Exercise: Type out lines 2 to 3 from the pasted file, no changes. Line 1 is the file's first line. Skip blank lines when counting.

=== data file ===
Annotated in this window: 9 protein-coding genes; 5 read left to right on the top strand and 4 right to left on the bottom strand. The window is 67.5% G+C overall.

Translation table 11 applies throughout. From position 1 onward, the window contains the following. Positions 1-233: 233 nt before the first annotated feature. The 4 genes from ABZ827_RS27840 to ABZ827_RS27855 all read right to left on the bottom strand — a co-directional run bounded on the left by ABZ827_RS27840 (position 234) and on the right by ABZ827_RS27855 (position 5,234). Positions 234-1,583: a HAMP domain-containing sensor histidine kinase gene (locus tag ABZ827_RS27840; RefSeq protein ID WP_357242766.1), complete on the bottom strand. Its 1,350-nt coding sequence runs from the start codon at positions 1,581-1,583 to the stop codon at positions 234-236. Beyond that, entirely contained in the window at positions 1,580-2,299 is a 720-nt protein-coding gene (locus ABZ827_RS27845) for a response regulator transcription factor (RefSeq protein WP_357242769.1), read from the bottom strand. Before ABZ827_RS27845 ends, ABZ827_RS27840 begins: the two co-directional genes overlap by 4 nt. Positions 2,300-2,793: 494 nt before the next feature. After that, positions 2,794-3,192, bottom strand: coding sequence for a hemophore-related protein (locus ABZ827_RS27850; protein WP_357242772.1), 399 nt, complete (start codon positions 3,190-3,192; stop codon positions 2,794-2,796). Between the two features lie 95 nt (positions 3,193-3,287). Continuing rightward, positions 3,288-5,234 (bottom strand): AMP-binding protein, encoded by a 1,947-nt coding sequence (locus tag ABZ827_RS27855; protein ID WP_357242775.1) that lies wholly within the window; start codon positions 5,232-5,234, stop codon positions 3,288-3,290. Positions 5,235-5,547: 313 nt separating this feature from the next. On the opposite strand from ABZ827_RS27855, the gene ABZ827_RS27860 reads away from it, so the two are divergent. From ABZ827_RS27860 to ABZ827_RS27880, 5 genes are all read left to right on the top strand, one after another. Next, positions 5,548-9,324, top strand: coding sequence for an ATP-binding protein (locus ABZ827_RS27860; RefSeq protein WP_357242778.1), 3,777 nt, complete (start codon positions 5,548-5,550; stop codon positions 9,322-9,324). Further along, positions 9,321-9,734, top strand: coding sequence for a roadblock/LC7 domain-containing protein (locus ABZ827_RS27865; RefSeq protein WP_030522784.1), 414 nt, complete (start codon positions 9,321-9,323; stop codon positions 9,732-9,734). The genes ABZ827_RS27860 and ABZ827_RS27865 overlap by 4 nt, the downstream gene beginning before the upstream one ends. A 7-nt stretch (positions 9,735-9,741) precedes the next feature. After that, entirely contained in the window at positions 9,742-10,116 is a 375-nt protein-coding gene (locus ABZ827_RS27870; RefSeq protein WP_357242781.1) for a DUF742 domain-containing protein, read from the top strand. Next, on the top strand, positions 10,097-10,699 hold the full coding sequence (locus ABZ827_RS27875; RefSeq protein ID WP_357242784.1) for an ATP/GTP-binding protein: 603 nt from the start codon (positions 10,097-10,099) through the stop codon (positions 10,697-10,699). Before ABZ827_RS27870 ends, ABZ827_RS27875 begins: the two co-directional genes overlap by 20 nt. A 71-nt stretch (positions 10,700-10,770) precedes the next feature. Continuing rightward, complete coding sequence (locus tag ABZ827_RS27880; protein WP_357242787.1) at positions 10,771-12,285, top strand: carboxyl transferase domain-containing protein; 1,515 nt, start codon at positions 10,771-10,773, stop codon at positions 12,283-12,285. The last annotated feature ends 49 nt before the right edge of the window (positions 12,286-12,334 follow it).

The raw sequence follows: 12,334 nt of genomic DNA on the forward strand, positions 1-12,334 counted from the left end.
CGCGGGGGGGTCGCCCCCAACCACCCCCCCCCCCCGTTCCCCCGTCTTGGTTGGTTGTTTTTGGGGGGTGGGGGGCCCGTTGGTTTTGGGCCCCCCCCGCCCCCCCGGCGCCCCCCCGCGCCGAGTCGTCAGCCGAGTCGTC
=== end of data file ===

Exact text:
Translation table 11 applies throughout. From position 1 onward, the window contains the following. Positions 1-233: 233 nt before the first annotated feature. The 4 genes from ABZ827_RS27840 to ABZ827_RS27855 all read right to left on the bottom strand — a co-directional run bounded on the left by ABZ827_RS27840 (position 234) and on the right by ABZ827_RS27855 (position 5,234). Positions 234-1,583: a HAMP domain-containing sensor histidine kinase gene (locus tag ABZ827_RS27840; RefSeq protein ID WP_357242766.1), complete on the bottom strand. Its 1,350-nt coding sequence runs from the start codon at positions 1,581-1,583 to the stop codon at positions 234-236. Beyond that, entirely contained in the window at positions 1,580-2,299 is a 720-nt protein-coding gene (locus ABZ827_RS27845) for a response regulator transcription factor (RefSeq protein WP_357242769.1), read from the bottom strand. Before ABZ827_RS27845 ends, ABZ827_RS27840 begins: the two co-directional genes overlap by 4 nt. Positions 2,300-2,793: 494 nt before the next feature. After that, positions 2,794-3,192, bottom strand: coding sequence for a hemophore-related protein (locus ABZ827_RS27850; protein WP_357242772.1), 399 nt, complete (start codon positions 3,190-3,192; stop codon positions 2,794-2,796). Between the two features lie 95 nt (positions 3,193-3,287). Continuing rightward, positions 3,288-5,234 (bottom strand): AMP-binding protein, encoded by a 1,947-nt coding sequence (locus tag ABZ827_RS27855; protein ID WP_357242775.1) that lies wholly within the window; start codon positions 5,232-5,234, stop codon positions 3,288-3,290. Positions 5,235-5,547: 313 nt separating this feature from the next. On the opposite strand from ABZ827_RS27855, the gene ABZ827_RS27860 reads away from it, so the two are divergent. From ABZ827_RS27860 to ABZ827_RS27880, 5 genes are all read left to right on the top strand, one after another. Next, positions 5,548-9,324, top strand: coding sequence for an ATP-binding protein (locus ABZ827_RS27860; RefSeq protein WP_357242778.1), 3,777 nt, complete (start codon positions 5,548-5,550; stop codon positions 9,322-9,324). Further along, positions 9,321-9,734, top strand: coding sequence for a roadblock/LC7 domain-containing protein (locus ABZ827_RS27865; RefSeq protein WP_030522784.1), 414 nt, complete (start codon positions 9,321-9,323; stop codon positions 9,732-9,734). The genes ABZ827_RS27860 and ABZ827_RS27865 overlap by 4 nt, the downstream gene beginning before the upstream one ends. A 7-nt stretch (positions 9,735-9,741) precedes the next feature. After that, entirely contained in the window at positions 9,742-10,116 is a 375-nt protein-coding gene (locus ABZ827_RS27870; RefSeq protein WP_357242781.1) for a DUF742 domain-containing protein, read from the top strand. Next, on the top strand, positions 10,097-10,699 hold the full coding sequence (locus ABZ827_RS27875; RefSeq protein ID WP_357242784.1) for an ATP/GTP-binding protein: 603 nt from the start codon (positions 10,097-10,099) through the stop codon (positions 10,697-10,699). Before ABZ827_RS27870 ends, ABZ827_RS27875 begins: the two co-directional genes overlap by 20 nt. A 71-nt stretch (positions 10,700-10,770) precedes the next feature. Continuing rightward, complete coding sequence (locus tag ABZ827_RS27880; protein WP_357242787.1) at positions 10,771-12,285, top strand: carboxyl transferase domain-containing protein; 1,515 nt, start codon at positions 10,771-10,773, stop codon at positions 12,283-12,285. The last annotated feature ends 49 nt before the right edge of the window (positions 12,286-12,334 follow it).

The raw sequence follows: 12,334 nt of genomic DNA on the forward strand, positions 1-12,334 counted from the left end.